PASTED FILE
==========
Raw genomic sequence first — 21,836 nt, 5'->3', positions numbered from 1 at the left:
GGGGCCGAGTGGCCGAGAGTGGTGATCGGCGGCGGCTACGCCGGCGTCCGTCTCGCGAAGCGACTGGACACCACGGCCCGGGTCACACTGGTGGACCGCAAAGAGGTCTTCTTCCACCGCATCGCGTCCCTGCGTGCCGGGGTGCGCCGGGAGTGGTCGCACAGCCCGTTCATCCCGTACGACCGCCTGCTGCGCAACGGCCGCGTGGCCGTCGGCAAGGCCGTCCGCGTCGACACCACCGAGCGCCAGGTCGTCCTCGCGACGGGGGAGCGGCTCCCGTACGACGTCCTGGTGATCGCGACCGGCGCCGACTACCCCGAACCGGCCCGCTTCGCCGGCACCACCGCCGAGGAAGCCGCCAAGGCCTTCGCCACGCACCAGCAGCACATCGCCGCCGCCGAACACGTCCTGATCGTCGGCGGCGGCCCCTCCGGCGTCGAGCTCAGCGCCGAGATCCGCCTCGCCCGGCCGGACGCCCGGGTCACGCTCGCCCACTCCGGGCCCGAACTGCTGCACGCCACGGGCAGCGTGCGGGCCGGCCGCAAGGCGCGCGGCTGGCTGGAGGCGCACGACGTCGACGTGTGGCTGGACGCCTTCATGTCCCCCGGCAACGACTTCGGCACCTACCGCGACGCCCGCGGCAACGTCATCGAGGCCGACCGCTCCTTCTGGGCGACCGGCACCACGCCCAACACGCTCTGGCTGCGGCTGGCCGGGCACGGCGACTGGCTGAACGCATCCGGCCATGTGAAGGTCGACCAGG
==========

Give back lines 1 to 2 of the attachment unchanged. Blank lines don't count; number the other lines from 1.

Raw genomic sequence first — 21,836 nt, 5'->3', positions numbered from 1 at the left:
GGGGCCGAGTGGCCGAGAGTGGTGATCGGCGGCGGCTACGCCGGCGTCCGTCTCGCGAAGCGACTGGACACCACGGCCCGGGTCACACTGGTGGACCGCAAAGAGGTCTTCTTCCACCGCATCGCGTCCCTGCGTGCCGGGGTGCGCCGGGAGTGGTCGCACAGCCCGTTCATCCCGTACGACCGCCTGCTGCGCAACGGCCGCGTGGCCGTCGGCAAGGCCGTCCGCGTCGACACCACCGAGCGCCAGGTCGTCCTCGCGACGGGGGAGCGGCTCCCGTACGACGTCCTGGTGATCGCGACCGGCGCCGACTACCCCGAACCGGCCCGCTTCGCCGGCACCACCGCCGAGGAAGCCGCCAAGGCCTTCGCCACGCACCAGCAGCACATCGCCGCCGCCGAACACGTCCTGATCGTCGGCGGCGGCCCCTCCGGCGTCGAGCTCAGCGCCGAGATCCGCCTCGCCCGGCCGGACGCCCGGGTCACGCTCGCCCACTCCGGGCCCGAACTGCTGCACGCCACGGGCAGCGTGCGGGCCGGCCGCAAGGCGCGCGGCTGGCTGGAGGCGCACGACGTCGACGTGTGGCTGGACGCCTTCATGTCCCCCGGCAACGACTTCGGCACCTACCGCGACGCCCGCGGCAACGTCATCGAGGCCGACCGCTCCTTCTGGGCGACCGGCACCACGCCCAACACGCTCTGGCTGCGGCTGGCCGGGCACGGCGACTGGCTGAACGCATCCGGCCATGTGAAGGTCGACCAGG